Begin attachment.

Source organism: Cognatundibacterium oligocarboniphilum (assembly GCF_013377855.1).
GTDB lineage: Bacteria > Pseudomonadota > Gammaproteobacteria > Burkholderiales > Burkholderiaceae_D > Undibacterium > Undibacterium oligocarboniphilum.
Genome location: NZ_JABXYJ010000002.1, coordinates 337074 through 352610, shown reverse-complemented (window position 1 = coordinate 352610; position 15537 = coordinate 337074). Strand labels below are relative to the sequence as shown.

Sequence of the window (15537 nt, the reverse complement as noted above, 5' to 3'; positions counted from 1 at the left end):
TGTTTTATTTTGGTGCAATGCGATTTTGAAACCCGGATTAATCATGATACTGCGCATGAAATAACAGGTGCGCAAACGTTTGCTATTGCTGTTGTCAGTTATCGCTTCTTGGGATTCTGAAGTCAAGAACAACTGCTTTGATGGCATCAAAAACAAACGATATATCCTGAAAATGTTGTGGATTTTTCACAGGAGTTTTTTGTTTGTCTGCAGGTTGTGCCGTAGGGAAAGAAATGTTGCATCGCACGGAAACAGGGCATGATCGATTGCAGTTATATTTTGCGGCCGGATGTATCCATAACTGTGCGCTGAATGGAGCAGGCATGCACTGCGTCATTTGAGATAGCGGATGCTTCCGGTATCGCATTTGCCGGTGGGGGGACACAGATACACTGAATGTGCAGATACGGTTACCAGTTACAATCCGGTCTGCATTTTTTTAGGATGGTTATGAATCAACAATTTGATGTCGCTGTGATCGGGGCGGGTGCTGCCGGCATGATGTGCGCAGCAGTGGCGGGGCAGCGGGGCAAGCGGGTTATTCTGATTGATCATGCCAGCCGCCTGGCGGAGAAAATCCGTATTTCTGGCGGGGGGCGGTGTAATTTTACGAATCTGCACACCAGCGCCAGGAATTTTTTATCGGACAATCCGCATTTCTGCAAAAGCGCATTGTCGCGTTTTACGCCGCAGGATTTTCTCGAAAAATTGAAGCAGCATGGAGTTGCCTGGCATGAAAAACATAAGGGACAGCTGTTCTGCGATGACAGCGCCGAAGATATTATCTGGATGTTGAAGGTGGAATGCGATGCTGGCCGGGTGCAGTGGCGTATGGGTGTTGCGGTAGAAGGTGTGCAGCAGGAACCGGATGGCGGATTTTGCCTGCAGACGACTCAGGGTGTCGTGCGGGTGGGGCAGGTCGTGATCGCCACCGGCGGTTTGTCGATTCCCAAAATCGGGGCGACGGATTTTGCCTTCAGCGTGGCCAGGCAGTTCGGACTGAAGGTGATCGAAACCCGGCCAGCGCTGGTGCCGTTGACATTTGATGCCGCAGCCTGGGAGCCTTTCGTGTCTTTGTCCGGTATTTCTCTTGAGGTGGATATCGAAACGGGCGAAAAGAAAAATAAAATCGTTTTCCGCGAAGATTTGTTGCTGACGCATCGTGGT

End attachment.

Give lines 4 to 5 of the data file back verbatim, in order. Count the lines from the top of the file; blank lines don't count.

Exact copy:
Sequence of the window (15537 nt, the reverse complement as noted above, 5' to 3'; positions counted from 1 at the left end):
TGTTTTATTTTGGTGCAATGCGATTTTGAAACCCGGATTAATCATGATACTGCGCATGAAATAACAGGTGCGCAAACGTTTGCTATTGCTGTTGTCAGTTATCGCTTCTTGGGATTCTGAAGTCAAGAACAACTGCTTTGATGGCATCAAAAACAAACGATATATCCTGAAAATGTTGTGGATTTTTCACAGGAGTTTTTTGTTTGTCTGCAGGTTGTGCCGTAGGGAAAGAAATGTTGCATCGCACGGAAACAGGGCATGATCGATTGCAGTTATATTTTGCGGCCGGATGTATCCATAACTGTGCGCTGAATGGAGCAGGCATGCACTGCGTCATTTGAGATAGCGGATGCTTCCGGTATCGCATTTGCCGGTGGGGGGACACAGATACACTGAATGTGCAGATACGGTTACCAGTTACAATCCGGTCTGCATTTTTTTAGGATGGTTATGAATCAACAATTTGATGTCGCTGTGATCGGGGCGGGTGCTGCCGGCATGATGTGCGCAGCAGTGGCGGGGCAGCGGGGCAAGCGGGTTATTCTGATTGATCATGCCAGCCGCCTGGCGGAGAAAATCCGTATTTCTGGCGGGGGGCGGTGTAATTTTACGAATCTGCACACCAGCGCCAGGAATTTTTTATCGGACAATCCGCATTTCTGCAAAAGCGCATTGTCGCGTTTTACGCCGCAGGATTTTCTCGAAAAATTGAAGCAGCATGGAGTTGCCTGGCATGAAAAACATAAGGGACAGCTGTTCTGCGATGACAGCGCCGAAGATATTATCTGGATGTTGAAGGTGGAATGCGATGCTGGCCGGGTGCAGTGGCGTATGGGTGTTGCGGTAGAAGGTGTGCAGCAGGAACCGGATGGCGGATTTTGCCTGCAGACGACTCAGGGTGTCGTGCGGGTGGGGCAGGTCGTGATCGCCACCGGCGGTTTGTCGATTCCCAAAATCGGGGCGACGGATTTTGCCTTCAGCGTGGCCAGGCAGTTCGGACTGAAGGTGATCGAAACCCGGCCAGCGCTGGTGCCGTTGACATTTGATGCCGCAGCCTGGGAGCCTTTCGTGTCTTTGTCCGGTATTTCTCTTGAGGTGGATATCGAAACGGGCGAAAAGAAAAATAAAATCGTTTTCCGCGAAGATTTGTTGCTGACGCATCGTGGT